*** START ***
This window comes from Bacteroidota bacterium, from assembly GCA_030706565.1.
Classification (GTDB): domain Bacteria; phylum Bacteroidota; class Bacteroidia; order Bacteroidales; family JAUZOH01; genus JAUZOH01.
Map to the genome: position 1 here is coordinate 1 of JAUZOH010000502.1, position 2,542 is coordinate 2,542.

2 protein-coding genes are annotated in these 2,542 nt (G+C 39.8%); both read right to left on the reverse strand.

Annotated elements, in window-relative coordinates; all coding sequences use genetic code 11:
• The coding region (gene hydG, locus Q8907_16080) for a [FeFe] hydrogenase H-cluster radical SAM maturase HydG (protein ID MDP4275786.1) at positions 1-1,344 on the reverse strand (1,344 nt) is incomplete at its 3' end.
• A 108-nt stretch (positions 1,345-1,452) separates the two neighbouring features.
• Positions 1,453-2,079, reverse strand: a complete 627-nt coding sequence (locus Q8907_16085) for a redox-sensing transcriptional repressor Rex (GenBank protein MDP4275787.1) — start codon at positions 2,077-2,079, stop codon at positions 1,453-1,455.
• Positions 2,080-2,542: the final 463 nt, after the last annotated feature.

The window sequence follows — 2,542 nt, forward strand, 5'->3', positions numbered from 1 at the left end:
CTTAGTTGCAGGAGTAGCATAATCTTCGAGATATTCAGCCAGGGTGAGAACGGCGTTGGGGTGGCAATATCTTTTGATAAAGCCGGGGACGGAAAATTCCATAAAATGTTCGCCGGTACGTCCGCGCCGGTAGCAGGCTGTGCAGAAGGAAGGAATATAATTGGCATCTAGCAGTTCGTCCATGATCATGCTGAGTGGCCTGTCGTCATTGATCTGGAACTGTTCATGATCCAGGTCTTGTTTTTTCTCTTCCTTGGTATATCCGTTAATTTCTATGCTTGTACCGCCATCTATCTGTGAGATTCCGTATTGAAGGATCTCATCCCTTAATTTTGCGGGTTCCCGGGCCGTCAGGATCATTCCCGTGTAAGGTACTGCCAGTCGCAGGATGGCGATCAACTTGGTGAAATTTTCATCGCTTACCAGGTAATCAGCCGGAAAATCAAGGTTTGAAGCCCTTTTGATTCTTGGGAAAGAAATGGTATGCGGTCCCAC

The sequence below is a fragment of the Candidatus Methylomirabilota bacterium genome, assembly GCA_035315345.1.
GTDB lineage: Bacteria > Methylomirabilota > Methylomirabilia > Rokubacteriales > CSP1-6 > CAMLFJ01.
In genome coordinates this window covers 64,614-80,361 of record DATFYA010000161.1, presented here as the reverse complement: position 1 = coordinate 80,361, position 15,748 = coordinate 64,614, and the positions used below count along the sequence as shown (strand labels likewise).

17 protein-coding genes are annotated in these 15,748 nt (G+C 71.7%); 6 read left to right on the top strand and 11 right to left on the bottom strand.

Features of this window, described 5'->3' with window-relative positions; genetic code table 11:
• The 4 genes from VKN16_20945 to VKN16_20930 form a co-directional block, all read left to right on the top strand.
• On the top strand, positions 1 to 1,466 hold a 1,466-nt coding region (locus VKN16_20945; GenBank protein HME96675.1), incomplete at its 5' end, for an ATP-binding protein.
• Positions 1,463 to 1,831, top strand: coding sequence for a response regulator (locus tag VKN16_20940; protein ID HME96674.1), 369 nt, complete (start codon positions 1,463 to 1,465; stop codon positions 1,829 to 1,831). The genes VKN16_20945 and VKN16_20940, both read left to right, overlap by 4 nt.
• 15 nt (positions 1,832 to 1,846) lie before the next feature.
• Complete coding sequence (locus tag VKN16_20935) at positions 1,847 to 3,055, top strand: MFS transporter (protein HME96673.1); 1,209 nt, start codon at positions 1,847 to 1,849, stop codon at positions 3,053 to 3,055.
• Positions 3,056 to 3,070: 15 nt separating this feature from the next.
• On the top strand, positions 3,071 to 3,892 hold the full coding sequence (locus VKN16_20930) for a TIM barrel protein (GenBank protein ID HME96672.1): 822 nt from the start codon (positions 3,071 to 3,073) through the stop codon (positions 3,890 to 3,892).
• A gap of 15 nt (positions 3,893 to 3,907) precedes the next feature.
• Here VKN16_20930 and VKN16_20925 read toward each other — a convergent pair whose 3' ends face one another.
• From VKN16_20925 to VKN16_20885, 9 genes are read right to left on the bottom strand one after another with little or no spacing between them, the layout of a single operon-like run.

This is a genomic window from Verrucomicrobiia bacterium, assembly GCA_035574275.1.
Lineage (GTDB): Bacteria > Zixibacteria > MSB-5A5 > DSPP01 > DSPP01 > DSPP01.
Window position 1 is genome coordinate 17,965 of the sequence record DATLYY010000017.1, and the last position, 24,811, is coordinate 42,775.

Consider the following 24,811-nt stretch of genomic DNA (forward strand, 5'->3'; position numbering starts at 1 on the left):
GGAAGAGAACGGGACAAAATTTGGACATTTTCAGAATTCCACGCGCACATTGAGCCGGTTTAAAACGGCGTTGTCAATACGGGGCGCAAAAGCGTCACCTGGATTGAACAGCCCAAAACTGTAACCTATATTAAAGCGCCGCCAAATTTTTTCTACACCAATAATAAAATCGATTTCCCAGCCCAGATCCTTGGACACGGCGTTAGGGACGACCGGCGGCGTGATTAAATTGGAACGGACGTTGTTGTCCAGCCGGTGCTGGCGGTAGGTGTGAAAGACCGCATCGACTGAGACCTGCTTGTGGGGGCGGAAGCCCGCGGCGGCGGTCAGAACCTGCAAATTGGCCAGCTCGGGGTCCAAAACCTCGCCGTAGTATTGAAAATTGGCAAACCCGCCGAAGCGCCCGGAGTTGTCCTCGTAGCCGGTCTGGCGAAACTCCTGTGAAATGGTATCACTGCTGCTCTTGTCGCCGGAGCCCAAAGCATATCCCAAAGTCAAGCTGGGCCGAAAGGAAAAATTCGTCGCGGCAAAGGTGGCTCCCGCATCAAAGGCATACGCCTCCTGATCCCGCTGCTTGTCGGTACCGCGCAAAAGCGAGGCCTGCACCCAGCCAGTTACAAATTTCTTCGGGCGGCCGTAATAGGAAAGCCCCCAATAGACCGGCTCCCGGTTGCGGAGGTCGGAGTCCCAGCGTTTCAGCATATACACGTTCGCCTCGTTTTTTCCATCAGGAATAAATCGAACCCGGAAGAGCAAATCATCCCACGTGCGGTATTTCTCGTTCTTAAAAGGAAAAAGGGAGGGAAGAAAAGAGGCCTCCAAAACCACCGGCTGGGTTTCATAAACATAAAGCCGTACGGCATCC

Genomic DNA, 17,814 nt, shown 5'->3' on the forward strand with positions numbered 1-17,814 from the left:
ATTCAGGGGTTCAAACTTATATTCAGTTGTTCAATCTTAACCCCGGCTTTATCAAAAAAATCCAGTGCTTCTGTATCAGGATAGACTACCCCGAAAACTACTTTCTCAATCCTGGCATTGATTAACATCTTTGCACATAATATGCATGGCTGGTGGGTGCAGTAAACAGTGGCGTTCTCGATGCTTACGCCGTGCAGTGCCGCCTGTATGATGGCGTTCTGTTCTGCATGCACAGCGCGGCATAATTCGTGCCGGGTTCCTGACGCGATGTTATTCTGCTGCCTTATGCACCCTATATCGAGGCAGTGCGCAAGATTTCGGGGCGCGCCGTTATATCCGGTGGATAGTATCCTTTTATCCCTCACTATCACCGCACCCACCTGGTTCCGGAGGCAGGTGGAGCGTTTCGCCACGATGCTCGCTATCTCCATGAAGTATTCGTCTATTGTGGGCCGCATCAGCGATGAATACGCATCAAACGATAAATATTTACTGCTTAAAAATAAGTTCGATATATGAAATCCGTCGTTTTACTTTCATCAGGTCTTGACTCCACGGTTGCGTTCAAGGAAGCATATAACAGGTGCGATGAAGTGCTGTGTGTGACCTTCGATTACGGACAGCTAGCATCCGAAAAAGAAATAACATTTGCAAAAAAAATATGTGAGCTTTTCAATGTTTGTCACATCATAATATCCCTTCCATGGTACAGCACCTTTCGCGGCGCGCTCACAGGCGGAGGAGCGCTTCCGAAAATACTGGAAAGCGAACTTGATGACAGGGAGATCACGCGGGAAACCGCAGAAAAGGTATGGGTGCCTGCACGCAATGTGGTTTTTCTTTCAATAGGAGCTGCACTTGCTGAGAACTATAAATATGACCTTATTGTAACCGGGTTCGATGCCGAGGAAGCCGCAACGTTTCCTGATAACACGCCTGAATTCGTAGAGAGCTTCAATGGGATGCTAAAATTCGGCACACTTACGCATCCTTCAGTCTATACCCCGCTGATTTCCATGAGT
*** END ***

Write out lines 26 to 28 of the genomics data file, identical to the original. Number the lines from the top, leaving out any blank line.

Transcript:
• From VKN16_20925 to VKN16_20885, 9 genes are read right to left on the bottom strand one after another with little or no spacing between them, the layout of a single operon-like run.

This is a genomic window from Verrucomicrobiia bacterium, assembly GCA_035574275.1.
Lineage (GTDB): Bacteria > Zixibacteria > MSB-5A5 > DSPP01 > DSPP01 > DSPP01.